I was thinking so hard about the future, I almost didn’t hear the present pounding on the front door. I opened it to find my friends, Shanta and Nikki, standing on the porch and doubled over from laughing. They didn’t reveal the joke, and I didn’t think to ask what was so funny because it just seemed odd they were there so early. They were not the type of people who even knew what eleven in the morning looked like on a weekend.
They plopped on the couch, looking for all the world like dogs who had done something they knew wasn’t right. Hot as it was, Shanta looked cool, her pecan-colored skin dry, as if her pores were too proud to leak. Nikki’s face, on the other hand, was tinted the shade of ruby red grapefruit, and it was shiny from the sweat dribbling down from under her dense canopy of curly auburn hair.
Shanta and I had always been together. I was closer to her than I was to my own sister. What we lacked in blood kinship, we made up for in the shared DNA of dreams and experiences. We had bonded in preschool, after my father died and her family had stepped in and tried to help my crazy mother raise me and Jamila. Nikki had been a more recent addition. She’d made Shanta and me her friends after falling out with the pretty white girl cliques at school because they thought she was hanging around too many black people. Nikki was fun to be around, but I always got the feeling that she liked Shanta a whole lot more than she liked me because I was a size sixteen instead of a size six.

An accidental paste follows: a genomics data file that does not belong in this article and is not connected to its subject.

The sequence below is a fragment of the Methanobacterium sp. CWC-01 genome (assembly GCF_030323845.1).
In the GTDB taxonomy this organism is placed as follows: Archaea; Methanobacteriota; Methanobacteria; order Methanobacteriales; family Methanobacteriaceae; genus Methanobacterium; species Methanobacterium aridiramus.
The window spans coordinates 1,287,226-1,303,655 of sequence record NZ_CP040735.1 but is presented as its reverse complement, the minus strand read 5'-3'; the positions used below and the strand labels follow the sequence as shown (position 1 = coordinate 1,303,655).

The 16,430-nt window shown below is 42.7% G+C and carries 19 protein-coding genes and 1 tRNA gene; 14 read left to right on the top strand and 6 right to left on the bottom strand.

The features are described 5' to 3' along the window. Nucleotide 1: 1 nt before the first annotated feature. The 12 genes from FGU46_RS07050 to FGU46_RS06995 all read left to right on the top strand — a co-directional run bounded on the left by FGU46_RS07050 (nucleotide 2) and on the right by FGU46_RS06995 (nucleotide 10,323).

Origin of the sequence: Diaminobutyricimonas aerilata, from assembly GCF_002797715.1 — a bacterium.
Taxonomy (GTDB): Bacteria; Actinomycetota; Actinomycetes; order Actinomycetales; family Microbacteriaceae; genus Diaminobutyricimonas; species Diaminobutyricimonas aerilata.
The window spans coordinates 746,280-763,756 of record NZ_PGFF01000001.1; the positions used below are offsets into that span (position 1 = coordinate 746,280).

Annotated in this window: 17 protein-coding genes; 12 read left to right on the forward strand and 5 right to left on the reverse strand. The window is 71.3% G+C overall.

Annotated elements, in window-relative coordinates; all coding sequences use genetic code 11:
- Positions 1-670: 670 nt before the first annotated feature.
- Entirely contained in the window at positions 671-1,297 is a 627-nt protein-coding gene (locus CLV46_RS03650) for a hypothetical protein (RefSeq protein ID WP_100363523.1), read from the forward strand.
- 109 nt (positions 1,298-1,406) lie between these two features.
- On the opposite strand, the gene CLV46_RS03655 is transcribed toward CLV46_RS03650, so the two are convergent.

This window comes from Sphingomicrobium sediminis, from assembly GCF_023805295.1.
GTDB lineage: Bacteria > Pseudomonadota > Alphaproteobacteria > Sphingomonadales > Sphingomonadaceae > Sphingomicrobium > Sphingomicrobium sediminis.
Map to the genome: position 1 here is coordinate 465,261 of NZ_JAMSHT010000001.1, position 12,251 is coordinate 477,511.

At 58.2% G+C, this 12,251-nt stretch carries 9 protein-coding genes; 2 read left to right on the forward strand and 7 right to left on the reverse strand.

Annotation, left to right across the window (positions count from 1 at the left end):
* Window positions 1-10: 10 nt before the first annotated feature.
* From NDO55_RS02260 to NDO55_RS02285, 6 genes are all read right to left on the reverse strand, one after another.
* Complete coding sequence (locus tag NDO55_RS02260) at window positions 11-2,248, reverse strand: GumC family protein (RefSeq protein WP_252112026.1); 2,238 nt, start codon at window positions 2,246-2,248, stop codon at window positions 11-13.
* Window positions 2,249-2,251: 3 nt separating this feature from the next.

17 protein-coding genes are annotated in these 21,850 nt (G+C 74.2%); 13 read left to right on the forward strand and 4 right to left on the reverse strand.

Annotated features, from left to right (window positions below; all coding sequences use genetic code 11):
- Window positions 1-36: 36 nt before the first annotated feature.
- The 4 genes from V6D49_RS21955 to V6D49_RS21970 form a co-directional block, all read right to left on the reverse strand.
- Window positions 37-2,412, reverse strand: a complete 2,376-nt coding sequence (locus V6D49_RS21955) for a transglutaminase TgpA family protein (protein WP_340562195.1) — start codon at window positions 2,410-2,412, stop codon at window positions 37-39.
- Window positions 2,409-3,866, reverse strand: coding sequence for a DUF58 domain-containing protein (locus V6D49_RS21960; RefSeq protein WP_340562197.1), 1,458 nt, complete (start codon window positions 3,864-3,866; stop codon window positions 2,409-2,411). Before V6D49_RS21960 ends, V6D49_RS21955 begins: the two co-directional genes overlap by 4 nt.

“Ok, what brings you out this early?” I asked suspiciously. We hadn’t talked before about doing anything over the weekend. Frankly, I had planned on hiding out in my room and studying the great defiler of my GPA, calculus.
“You know the Pumpkin Harvest Jazz Festival you’ve been talking about since I don’t know when?” Nikki started to explain.
“Yeah, the one I can’t afford to go to,” I said.
The festival was the annual fundraiser for the exclusive Diamond Yacht Club located a few miles outside of Vigilant. Ticket prices started at one hundred dollars, putting it out of reach.
“Nikki’s mother got us tickets.” Shanta’s voice rose in anticipation of the joy I would feel.
“You’re not messing with me, are you?” I asked.
“Would we mess with you about something like this?”
I shrugged and told my hopes to lay back down. Nikki read the doubt on my face and burst out laughing.
“Oh, here look.” She pulled three tickets from her purse and handed them to me. I held them like the musical gold they were. If they had been food they would have been drool worthy.
“See, I told you,” Shanta chided.
I ran my fingers across the glossy surface, taking in the legendary name of Ornette Coleman and others. I wanted to go so bad but pride made me say, “Nikki, I can’t take this. I mean, I can’t even begin to pay for it.”
“It’s not about affording it, Grace. My mother’s on one of the committees and she got some freebies.”
“Shoot, Grace, you think I would be going if I couldn’t get in free? I don’t have that kind of cash,” Shanta added.
“Come on, Grace, they’ll just go to waste if you don’t come ’cause this isn’t exactly what me and Shanta are into.”